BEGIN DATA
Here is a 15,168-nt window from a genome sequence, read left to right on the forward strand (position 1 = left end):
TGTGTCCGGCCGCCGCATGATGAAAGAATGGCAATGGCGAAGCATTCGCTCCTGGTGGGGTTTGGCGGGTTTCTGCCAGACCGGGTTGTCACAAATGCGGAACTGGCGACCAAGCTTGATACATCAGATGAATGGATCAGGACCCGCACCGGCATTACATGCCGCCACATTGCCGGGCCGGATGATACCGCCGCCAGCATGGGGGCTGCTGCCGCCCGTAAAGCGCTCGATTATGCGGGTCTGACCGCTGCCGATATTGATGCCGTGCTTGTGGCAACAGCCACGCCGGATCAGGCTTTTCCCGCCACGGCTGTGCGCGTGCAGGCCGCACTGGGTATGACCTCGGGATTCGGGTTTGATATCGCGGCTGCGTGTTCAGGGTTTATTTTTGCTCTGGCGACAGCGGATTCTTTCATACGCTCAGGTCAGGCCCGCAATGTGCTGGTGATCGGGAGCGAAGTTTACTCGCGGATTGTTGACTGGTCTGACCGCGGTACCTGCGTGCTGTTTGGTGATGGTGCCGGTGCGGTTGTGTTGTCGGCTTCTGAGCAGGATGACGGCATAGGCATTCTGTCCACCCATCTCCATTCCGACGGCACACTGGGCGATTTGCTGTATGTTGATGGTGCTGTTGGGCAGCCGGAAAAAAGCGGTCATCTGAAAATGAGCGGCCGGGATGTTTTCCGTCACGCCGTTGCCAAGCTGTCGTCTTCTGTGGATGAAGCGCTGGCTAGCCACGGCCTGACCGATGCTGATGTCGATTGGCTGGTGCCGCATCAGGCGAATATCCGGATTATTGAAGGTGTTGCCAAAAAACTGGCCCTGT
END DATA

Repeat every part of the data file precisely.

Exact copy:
Here is a 15,168-nt window from a genome sequence, read left to right on the forward strand (position 1 = left end):
TGTGTCCGGCCGCCGCATGATGAAAGAATGGCAATGGCGAAGCATTCGCTCCTGGTGGGGTTTGGCGGGTTTCTGCCAGACCGGGTTGTCACAAATGCGGAACTGGCGACCAAGCTTGATACATCAGATGAATGGATCAGGACCCGCACCGGCATTACATGCCGCCACATTGCCGGGCCGGATGATACCGCCGCCAGCATGGGGGCTGCTGCCGCCCGTAAAGCGCTCGATTATGCGGGTCTGACCGCTGCCGATATTGATGCCGTGCTTGTGGCAACAGCCACGCCGGATCAGGCTTTTCCCGCCACGGCTGTGCGCGTGCAGGCCGCACTGGGTATGACCTCGGGATTCGGGTTTGATATCGCGGCTGCGTGTTCAGGGTTTATTTTTGCTCTGGCGACAGCGGATTCTTTCATACGCTCAGGTCAGGCCCGCAATGTGCTGGTGATCGGGAGCGAAGTTTACTCGCGGATTGTTGACTGGTCTGACCGCGGTACCTGCGTGCTGTTTGGTGATGGTGCCGGTGCGGTTGTGTTGTCGGCTTCTGAGCAGGATGACGGCATAGGCATTCTGTCCACCCATCTCCATTCCGACGGCACACTGGGCGATTTGCTGTATGTTGATGGTGCTGTTGGGCAGCCGGAAAAAAGCGGTCATCTGAAAATGAGCGGCCGGGATGTTTTCCGTCACGCCGTTGCCAAGCTGTCGTCTTCTGTGGATGAAGCGCTGGCTAGCCACGGCCTGACCGATGCTGATGTCGATTGGCTGGTGCCGCATCAGGCGAATATCCGGATTATTGAAGGTGTTGCCAAAAAACTGGCCCTGT